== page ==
Camera! Action!" The gunslinger, dressed in black and brandishing a
shiny Colt 45, swaggers out into the middle of the plaza. The town's
sheriff, sporting a large silver star and his own six-gun, slowly enters
from the opposite side. They pause. Then Bang! Bang! And the desperado
slumps to the ground. The smell of gunsmoke fills the air. "Cut!
Print!," yells the director.
Just another day on the set of a T.V. western. No, not
exactly. For this gunfight was staged for an audience of onlookers as part
of the daily presentations at Old Tucson Studios and Theme Park, outside
of Tucson, Arizona.
While over 300 films and T.V. shows have been shot on
its dusty streets, this fake western town also plays host to nearly half a
million visitors each year. Young and old come to witness gunfights, court
battles, dance hall revues, and stagecoach robberies, all part of the live
entertainment presented by the park. For those who think they'll see
actual filming, there's a slim chance, but probably not, since large
crowds would hamper production. However, visitors can see where filming of
such famous movies as "How the West Was Won, "Hombre," and
"Three Amigos" took place.
Western TV. buffs can imagine Matt Dillon, Miss Kitty
and Doc Holiday as they sit on the porch of the saloon. Or maybe the
pounding of hoofs of the famous 20-mule team of "Death Valley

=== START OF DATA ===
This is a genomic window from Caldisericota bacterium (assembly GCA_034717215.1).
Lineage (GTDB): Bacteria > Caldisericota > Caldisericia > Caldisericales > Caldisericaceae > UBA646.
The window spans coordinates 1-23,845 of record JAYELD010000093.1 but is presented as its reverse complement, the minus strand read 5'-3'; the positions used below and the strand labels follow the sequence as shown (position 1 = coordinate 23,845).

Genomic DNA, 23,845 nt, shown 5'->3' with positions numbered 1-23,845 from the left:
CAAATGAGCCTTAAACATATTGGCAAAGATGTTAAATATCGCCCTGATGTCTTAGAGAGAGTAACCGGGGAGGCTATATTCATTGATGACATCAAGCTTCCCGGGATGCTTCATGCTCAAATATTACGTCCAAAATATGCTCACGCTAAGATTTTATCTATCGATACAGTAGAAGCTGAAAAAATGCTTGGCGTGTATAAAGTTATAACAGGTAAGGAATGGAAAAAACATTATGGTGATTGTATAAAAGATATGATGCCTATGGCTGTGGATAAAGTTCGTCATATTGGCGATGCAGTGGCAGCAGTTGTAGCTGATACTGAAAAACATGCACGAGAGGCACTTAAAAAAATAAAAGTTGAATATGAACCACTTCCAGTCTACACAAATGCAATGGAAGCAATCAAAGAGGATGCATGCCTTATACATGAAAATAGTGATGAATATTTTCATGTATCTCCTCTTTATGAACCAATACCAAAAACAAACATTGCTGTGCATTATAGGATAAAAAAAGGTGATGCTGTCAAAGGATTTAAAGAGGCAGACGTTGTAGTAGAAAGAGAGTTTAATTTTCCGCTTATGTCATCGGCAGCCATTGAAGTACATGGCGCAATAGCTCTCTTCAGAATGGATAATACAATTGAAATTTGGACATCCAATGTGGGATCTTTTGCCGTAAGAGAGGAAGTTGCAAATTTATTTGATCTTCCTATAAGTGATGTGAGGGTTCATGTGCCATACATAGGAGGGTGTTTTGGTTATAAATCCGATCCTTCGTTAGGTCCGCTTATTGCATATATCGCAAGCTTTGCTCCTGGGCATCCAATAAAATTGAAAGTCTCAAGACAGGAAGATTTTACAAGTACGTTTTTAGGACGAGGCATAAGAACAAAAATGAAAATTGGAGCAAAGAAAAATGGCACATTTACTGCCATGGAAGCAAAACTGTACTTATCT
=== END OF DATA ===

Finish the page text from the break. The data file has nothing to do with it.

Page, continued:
Days," as it pulled into town. And don't forget Laura Wilder skipping
through the fictional town of Walnut Grove in "Little House on the
Old Tucson Studios came to life in 1939 when Columbia
Pictures chose the site to build a replica of 1860s Tucson for the movie
""Arizona." The film set a new standard for realism for
Hollywood westerns, initiating the move from studio backdrop to location
More than 50 buildings were constructed in 40 days, but
after the filming of "Arizona," the set lay dormant until 1959,
when entrepreneur Robert Shelton had the foresight to see its potential
both as a film studio and family attraction. It opened in 1960 and
continued to grow, attracting such Hollywood legends as John Wayne, who
filmed four movies-- "Rio Bravo," "MCLINTOCK!,"
"El Dorado," and "Rio Lobo"--each time adding more
But a spectacular fire, sweeping through the oldest part
of town in April, 1995, and destroying over 40 percent of the park, almost
put an end to western film history. Landmarks, such as the McLintock
Hotel, Rio Lobo Cantina, and the Mission in Mexican Plaza, as well as the
soundstage, were leveled. With keen attention to detail, the owners
rebuilt the park, adding new restaurants, gift shops and show venues while
preserving the it's late 19th-century charm. This January the park
re-opened with new buildings and a more efficient layout. Unfortunately,
much of the Hollywood glamour was lost in the fire. But the show must go
Among the new buildings are the Grand Palace Saloon and
Hotel, the Town Hall and a reconstructed Mexican Mission and subterranean
Storyteller Theater. The goal: To have guests live a day-in-the-life of a
late 1800s western town. Old movie sets, like that from "High
Chaparral," film memorabilia and authentic items from the Old West
Through a film camera lens, Old Tucson Studios has
played a prominent role in shaping the world's perception of the Old West.
Now, after six decades, hundreds of films and a devastating fire, the
world famous film studio and western theme park has risen from the ashes
to once again claim its title as "Hollywood in the Desert."
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